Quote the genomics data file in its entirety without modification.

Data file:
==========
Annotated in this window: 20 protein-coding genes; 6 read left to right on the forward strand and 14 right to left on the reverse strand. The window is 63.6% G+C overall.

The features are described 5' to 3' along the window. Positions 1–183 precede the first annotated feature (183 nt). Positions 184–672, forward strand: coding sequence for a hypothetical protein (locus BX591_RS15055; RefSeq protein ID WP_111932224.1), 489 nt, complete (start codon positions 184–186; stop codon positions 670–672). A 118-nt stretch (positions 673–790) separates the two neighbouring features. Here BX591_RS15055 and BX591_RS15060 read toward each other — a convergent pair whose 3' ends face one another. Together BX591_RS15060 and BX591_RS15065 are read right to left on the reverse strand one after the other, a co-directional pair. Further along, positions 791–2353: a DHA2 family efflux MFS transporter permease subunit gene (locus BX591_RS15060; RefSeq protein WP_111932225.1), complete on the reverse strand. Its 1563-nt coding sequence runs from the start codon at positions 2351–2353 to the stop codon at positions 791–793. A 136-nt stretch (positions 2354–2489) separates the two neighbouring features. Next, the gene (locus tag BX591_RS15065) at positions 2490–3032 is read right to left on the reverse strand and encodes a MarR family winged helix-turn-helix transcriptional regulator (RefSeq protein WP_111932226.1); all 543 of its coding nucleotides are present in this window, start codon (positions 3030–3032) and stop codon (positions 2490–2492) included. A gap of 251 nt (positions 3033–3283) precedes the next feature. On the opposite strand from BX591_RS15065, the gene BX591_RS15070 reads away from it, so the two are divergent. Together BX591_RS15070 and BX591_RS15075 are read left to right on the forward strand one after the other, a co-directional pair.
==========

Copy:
Annotated in this window: 20 protein-coding genes; 6 read left to right on the forward strand and 14 right to left on the reverse strand. The window is 63.6% G+C overall.

The features are described 5' to 3' along the window. Positions 1–183 precede the first annotated feature (183 nt). Positions 184–672, forward strand: coding sequence for a hypothetical protein (locus BX591_RS15055; RefSeq protein ID WP_111932224.1), 489 nt, complete (start codon positions 184–186; stop codon positions 670–672). A 118-nt stretch (positions 673–790) separates the two neighbouring features. Here BX591_RS15055 and BX591_RS15060 read toward each other — a convergent pair whose 3' ends face one another. Together BX591_RS15060 and BX591_RS15065 are read right to left on the reverse strand one after the other, a co-directional pair. Further along, positions 791–2353: a DHA2 family efflux MFS transporter permease subunit gene (locus BX591_RS15060; RefSeq protein WP_111932225.1), complete on the reverse strand. Its 1563-nt coding sequence runs from the start codon at positions 2351–2353 to the stop codon at positions 791–793. A 136-nt stretch (positions 2354–2489) separates the two neighbouring features. Next, the gene (locus tag BX591_RS15065) at positions 2490–3032 is read right to left on the reverse strand and encodes a MarR family winged helix-turn-helix transcriptional regulator (RefSeq protein WP_111932226.1); all 543 of its coding nucleotides are present in this window, start codon (positions 3030–3032) and stop codon (positions 2490–2492) included. A gap of 251 nt (positions 3033–3283) precedes the next feature. On the opposite strand from BX591_RS15065, the gene BX591_RS15070 reads away from it, so the two are divergent. Together BX591_RS15070 and BX591_RS15075 are read left to right on the forward strand one after the other, a co-directional pair.